The mentioned conglomerates could more accurately be described as the hedge funds and private equity firms which now own almost all of our largest newspapers. They have been behind not one but two self-serving lobbying campaigns, first for a $595 million federal bailout announced in 2018, and more recently for the Online News Act. To get their hands on the loot, however, newspaper owners surrendered a large slice of their once-prized independence from government by agreeing to register with the Canada Revenue Agency, which decides who is eligible for aid based on advice from a panel of academic experts. Any payments publishers might receive from Google and Meta would be overseen by the CRTC, which has brought sober second thought from at least the Globe and Mail, whose then-publisher protested last year that such oversight “could allow the newspaper industry to be subject to arbitrary regulation by a quasi-government body.”

Communication scholars and even most journalists, however, seem to have no problem with our news media climbing into bed with the federal government. For the dwindling few employed by our mainstream media, it is likely just a pragmatic means to the end of keeping the presses rolling. For most communication scholars, it seems to be more about bringing to heel the digital giants they seem to loathe for innovating so successfully.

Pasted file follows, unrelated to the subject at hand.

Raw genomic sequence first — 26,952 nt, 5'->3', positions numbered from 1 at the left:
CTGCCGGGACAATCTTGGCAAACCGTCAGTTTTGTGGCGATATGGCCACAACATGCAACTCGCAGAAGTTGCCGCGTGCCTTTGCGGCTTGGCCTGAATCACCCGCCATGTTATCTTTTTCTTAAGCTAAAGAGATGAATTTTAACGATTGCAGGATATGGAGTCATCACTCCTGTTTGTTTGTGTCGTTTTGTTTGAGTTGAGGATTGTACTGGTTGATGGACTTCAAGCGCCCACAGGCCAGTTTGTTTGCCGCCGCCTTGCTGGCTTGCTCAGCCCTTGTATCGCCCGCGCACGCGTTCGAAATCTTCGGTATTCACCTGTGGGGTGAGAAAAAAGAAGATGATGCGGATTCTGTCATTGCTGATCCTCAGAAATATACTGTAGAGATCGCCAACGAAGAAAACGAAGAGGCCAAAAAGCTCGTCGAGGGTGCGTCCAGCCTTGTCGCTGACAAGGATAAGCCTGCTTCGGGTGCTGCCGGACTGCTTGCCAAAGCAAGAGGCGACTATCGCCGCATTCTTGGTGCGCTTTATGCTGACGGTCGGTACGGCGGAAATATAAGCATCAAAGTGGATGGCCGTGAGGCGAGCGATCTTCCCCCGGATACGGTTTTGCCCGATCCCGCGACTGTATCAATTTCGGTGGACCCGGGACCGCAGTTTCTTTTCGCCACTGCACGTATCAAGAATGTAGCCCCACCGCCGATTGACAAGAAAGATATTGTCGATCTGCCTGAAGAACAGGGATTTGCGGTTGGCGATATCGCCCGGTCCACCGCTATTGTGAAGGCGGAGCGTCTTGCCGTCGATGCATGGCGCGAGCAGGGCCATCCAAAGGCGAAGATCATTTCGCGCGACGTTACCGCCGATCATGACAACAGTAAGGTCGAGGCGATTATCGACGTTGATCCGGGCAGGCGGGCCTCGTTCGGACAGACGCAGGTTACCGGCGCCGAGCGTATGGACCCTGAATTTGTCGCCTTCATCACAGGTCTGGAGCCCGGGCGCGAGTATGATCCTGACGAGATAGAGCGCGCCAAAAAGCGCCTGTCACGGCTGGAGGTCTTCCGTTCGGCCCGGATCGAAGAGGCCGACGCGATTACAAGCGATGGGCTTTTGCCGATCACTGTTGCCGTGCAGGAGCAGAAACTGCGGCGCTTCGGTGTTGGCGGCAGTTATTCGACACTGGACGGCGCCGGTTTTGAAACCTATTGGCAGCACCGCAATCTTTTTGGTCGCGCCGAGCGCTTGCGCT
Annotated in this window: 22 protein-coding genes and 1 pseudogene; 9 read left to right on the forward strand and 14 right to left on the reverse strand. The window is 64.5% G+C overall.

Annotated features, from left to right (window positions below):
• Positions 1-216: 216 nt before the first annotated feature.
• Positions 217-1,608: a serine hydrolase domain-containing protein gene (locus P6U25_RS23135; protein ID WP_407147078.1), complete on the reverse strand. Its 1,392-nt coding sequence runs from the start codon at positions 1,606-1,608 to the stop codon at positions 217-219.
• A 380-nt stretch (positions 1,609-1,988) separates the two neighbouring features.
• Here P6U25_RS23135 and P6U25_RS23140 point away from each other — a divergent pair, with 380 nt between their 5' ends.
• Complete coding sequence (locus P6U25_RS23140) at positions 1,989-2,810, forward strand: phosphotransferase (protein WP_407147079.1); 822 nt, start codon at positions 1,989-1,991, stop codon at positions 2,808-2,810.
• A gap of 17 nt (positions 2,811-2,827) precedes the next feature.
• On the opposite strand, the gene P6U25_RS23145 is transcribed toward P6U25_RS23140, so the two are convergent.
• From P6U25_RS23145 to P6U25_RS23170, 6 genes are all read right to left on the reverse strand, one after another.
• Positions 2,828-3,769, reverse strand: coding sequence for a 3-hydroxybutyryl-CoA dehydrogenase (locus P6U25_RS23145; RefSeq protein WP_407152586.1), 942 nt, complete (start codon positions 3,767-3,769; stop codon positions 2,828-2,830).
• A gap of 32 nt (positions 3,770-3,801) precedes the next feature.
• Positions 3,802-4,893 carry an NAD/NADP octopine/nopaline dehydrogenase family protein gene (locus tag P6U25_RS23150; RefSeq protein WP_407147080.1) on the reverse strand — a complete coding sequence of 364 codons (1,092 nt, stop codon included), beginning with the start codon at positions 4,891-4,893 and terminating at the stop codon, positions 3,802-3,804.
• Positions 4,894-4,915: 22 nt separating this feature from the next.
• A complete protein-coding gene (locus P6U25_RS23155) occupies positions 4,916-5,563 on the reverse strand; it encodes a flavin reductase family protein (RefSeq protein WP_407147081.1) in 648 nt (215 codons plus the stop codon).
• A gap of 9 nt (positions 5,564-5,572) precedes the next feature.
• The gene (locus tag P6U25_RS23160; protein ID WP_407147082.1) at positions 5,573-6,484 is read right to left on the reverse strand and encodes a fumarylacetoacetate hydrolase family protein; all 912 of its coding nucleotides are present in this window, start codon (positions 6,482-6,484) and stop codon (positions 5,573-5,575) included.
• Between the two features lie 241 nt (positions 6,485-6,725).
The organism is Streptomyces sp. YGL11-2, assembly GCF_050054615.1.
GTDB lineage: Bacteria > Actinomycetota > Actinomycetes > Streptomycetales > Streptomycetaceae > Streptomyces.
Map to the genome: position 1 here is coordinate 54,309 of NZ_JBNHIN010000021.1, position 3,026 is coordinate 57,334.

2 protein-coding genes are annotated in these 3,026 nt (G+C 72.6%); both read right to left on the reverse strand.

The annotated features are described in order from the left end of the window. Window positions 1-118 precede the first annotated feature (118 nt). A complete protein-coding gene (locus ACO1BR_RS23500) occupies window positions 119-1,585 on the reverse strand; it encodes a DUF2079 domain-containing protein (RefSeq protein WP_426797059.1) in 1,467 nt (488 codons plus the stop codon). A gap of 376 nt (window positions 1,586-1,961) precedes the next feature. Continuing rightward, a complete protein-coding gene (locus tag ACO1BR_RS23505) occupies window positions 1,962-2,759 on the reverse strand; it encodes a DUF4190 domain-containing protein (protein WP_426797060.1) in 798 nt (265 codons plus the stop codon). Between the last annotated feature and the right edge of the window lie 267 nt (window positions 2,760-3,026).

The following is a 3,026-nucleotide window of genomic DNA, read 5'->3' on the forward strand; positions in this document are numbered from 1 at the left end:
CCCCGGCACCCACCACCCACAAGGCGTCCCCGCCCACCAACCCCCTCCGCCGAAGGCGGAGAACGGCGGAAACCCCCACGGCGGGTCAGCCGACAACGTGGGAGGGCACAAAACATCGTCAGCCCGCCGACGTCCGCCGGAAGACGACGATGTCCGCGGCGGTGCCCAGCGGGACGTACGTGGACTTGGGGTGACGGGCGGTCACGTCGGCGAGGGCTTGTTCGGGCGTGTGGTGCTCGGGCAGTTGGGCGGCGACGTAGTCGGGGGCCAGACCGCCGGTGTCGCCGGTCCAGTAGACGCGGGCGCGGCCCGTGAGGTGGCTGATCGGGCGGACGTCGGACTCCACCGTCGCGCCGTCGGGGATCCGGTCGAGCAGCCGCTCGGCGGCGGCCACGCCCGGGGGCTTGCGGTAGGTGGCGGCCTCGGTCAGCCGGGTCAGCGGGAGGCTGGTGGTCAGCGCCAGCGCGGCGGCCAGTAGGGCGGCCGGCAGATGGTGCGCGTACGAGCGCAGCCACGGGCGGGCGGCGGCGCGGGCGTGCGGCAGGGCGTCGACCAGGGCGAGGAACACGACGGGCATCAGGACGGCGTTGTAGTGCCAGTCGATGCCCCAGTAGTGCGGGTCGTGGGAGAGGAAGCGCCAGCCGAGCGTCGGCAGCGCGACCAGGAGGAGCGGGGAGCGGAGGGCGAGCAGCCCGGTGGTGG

Fortunately, less credulous commentators quickly tore the federal pretext to shreds, as while outright censorship is unlikely, no one can deny that registration at least makes it possible. Law professor Michael Geist noted that the requirement is likely just the first step in enforcing future government objectives. “The CRTC repeatedly signals that registration is in fact the entry point to more regulation.” This could include the expected Online Harms Act, which would also regulate written content and could prohibit otherwise lawful speech. Peter Menzies of the Macdonald-Laurier Institute, a former CRTC vice-chair, pointed out the regulator’s mendacity in insisting that concerns it would regulate podcasts are a “myth.” The CRTC, he added, “has kicked open the door to the regulation of online content, if not directly then by proxy through the platforms that deliver the work of podcasters to their audiences. It is a bureaucratic master stroke.”

Jen Gerson of The Line correctly pointed out that the most insidious effect registration would likely have on free speech is not censorship but self-censorship. “No one will risk offending Canadian sensibilities if it means the risk of losing access to Spotify et al.” Worse, the largely American podcast distributors “may simply opt out of all Canadian content rather than fall under the aegis of the Broadcasting Act. This is the choice Meta made.” Gerson quipped that the CRTC “has already demonstrated that it is foaming at the mouth to play censor” and that “the technocrats in government, and the politicians who empower them, are desperate to bring a wild informational landscape to heel. This isn’t going to end well. Again.” She urged defiance to the point of civil disobedience. “The gross absurdity of this country’s political theatre offers only one recourse: resist. Don’t comply.”

A more Canadian solution may soon present itself, as the federal Liberals seem intent on committing political suicide with their insistence on regulating the Internet and thus endangering not only our hard-won press freedom, but freedom of expression itself.